Melissa Caddick Biography — Wiki
Melissa Caddick is an eagle-eyed potential investor who reportedly escaped financial ruin after becoming suspicious of the account a missing millionaire provided to make a $250,000 deposit. Caddick left her home at Dover Heights, in Sydney’s east, on November 12 – just two days after authorities raided her home and seized her assets.
Caddick is the subject of an Australian Securities and Investments Commission investigation after allegedly defrauding investors of more than $13million in savings.
Melissa Caddick Age
Melissa Caddick is 49 years old.
Melissa Caddick went missing after becoming suspicious
More than 60 devastated clients who told ASIC they handed over their cash to Ms. Melissa Caddick now fear they may never get their precious life earnings back. But one woman and her husband were able to walk away unscathed after the wife suspected the financial adviser was running a scam, a court has heard.
Witness A said she and her husband, known as Witness B, were introduced to Ms. Caddick in mid-2019 by a ‘good friend’, a surgeon, who had met the financial adviser through a colleague, the affidavit said. The surgeon told Witness B Ms. Caddick had ‘doubled’ his colleague’s investments within 12 months and her services were exclusive, only taking on new clients if others dropped out.
Interested, Witness B contacted Ms. Caddick who said she could generate a 20-30 percent profit per year and would require a $250,000 deposit.
But his wife had ‘concerns that the account Ms. Caddick has asked for the initial transfer to be made did not look like a trust account,’ the affidavit said.
Witness A started doing research into Ms Caddick’s company, conducting an ASIC search on her ABN, ACN and the Australian Financial Services Licence number she provided, consequently learning her company Maliver had no current license.
When she contacted the companies linked to the AFSL numbers, Witness A was told none were associated with Ms. Caddick, the document states.
After becoming aware of this information, the couple decided against transferring Ms. Caddick their money.
Ms. Caddick had been the sole shareholder and director of Maliver and her disappearance has the job of securing investors’ money more difficult. She is accused of misusing tens of millions from investors in Maliver, which included a syndicate of Perth doctors.
Bombshell emails reveal how Melissa Caddick lured in clients through word of mouth
In an email to a prospective client on April 3 this year, missing businesswoman Melissa Caddick wrote: ‘I will take care of you’.
That’s because, unlike many of the unnamed investors who trusted Ms. Caddick with their money, she managed to get her $2.5 million investment back – plus $300,000 profit. Emails and witness accounts lodged with the Federal Court give an insight into how Ms. Caddick allegedly ran her ‘wealth management’ company.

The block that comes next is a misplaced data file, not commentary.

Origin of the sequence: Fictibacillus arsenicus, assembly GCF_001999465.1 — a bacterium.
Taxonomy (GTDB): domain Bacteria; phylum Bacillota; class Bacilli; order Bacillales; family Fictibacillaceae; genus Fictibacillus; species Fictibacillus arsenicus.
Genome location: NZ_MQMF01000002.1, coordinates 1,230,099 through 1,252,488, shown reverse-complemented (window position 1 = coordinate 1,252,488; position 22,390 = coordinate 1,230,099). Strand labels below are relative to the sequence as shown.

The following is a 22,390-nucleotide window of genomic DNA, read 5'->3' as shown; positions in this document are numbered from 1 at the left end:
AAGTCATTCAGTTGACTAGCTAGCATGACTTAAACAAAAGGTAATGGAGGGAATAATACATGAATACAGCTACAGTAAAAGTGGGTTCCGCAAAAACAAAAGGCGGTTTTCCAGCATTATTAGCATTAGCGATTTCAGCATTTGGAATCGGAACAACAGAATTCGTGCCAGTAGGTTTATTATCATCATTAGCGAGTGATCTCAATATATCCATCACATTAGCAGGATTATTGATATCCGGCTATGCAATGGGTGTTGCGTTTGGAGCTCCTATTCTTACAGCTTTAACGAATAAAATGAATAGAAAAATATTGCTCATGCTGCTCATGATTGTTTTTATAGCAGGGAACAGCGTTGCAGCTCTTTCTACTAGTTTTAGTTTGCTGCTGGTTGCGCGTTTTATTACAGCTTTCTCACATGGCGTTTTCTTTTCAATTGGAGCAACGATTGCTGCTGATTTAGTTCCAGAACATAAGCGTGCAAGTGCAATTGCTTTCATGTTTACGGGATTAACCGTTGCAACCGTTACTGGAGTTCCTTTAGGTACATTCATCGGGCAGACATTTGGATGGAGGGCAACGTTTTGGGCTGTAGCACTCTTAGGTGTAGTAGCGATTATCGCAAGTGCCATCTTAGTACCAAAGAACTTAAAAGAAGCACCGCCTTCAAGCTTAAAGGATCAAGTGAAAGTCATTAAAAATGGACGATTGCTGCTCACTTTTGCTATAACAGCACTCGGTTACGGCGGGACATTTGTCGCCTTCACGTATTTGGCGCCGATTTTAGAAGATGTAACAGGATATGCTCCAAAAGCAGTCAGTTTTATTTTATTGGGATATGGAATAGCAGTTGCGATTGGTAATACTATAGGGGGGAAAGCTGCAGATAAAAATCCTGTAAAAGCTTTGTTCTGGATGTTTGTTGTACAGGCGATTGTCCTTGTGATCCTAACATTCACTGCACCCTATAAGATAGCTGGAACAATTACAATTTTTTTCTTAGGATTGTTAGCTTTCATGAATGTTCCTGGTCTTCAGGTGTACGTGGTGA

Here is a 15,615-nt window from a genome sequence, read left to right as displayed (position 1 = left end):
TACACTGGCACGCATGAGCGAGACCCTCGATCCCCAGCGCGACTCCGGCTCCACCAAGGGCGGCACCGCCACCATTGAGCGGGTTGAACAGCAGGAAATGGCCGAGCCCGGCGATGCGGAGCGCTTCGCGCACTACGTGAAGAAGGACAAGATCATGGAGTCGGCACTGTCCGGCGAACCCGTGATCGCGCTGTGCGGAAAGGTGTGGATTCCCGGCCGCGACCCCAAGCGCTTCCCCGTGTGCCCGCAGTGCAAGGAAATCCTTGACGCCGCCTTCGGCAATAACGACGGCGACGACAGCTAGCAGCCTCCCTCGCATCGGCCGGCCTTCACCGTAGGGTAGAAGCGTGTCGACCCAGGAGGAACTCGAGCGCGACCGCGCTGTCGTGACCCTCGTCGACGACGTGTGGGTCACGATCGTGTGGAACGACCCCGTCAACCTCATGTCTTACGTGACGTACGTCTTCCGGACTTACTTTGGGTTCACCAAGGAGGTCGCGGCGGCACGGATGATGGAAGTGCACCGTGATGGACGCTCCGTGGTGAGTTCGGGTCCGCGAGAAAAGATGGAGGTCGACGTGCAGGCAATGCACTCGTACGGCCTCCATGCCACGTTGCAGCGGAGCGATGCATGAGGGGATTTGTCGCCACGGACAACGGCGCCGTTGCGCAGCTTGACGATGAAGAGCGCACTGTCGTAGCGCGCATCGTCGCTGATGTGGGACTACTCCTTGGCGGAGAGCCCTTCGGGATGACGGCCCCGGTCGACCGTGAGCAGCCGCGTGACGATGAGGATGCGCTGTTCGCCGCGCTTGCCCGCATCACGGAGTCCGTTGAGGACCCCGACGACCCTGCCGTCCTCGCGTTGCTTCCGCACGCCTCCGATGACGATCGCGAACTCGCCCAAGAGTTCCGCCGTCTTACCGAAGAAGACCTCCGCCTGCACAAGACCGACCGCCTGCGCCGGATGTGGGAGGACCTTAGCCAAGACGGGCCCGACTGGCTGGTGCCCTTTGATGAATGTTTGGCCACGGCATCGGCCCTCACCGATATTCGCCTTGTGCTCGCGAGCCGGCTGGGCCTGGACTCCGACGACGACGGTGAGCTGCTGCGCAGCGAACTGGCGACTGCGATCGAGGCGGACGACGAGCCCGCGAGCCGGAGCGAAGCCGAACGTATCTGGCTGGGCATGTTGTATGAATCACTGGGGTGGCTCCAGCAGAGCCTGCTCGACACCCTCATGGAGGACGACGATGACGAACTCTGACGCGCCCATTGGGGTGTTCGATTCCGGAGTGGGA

The documents can be revealed as receivers and liquidators were formally appointed over Ms. Caddick’s personal assets and business, Maliver Pty Ltd.
The receivers will have the power to take control of Ms. Caddick’s two multi-million dollar properties, in Dover Heights and Edgecliff.
One investor recalled meeting Ms. Caddick for the first time via a mutual friend while holidaying in Aspen, Colorado this past January.
They became friends, meeting up months later for coffee in Woollahra in Sydney’s east to discuss options. The investor even dined with Ms Caddick at her home.
In an email, Ms. Caddick allegedly told the investor to deposit her money into her Commonwealth Bank account, so she could apparently purchase shares on the investor’s behalf.
‘I will take care of you,’ Ms. Caddick said, according to court documents. ‘I am being cautious and taking opportunities when they present.’
Ms. Caddick allegedly sent the woman a ‘Financial Services Guide’ for Maliver which used another adviser’s financial services license.
After briefing the investor on the annual 0.75 percent fee she charged, Ms. Caddick then allegedly told the investor to pay up.
As Daily Mail Australia has previously reported, this investor allegedly only got her money back after she ran into the same financial adviser whose license Ms. Caddick was allegedly using, during a chance encounter at the dentist. The woman called Ms. Caddick to say she wanted the money back so she could buy a property instead.
Ms. Caddick later emailed her in August about the option of buying a property.
‘I know you love the property – just something to think about,’ Ms. Caddick allegedly said wrote, before running the client through a proposed investment.
Ms. Caddick was the company’s sole shareholder and director. But regulators no longer have the opportunity to interview her about what she knows.
The businesswoman went missing from her Dover Heights home on November 12.
That was two days after being raided by as many as 20 Federal Police officers and a further 20 ASIC agents over a 13 hour period, from 6 am to about 7 pm.
Authorities are investigating if Ms. Caddick may have intentionally runoff.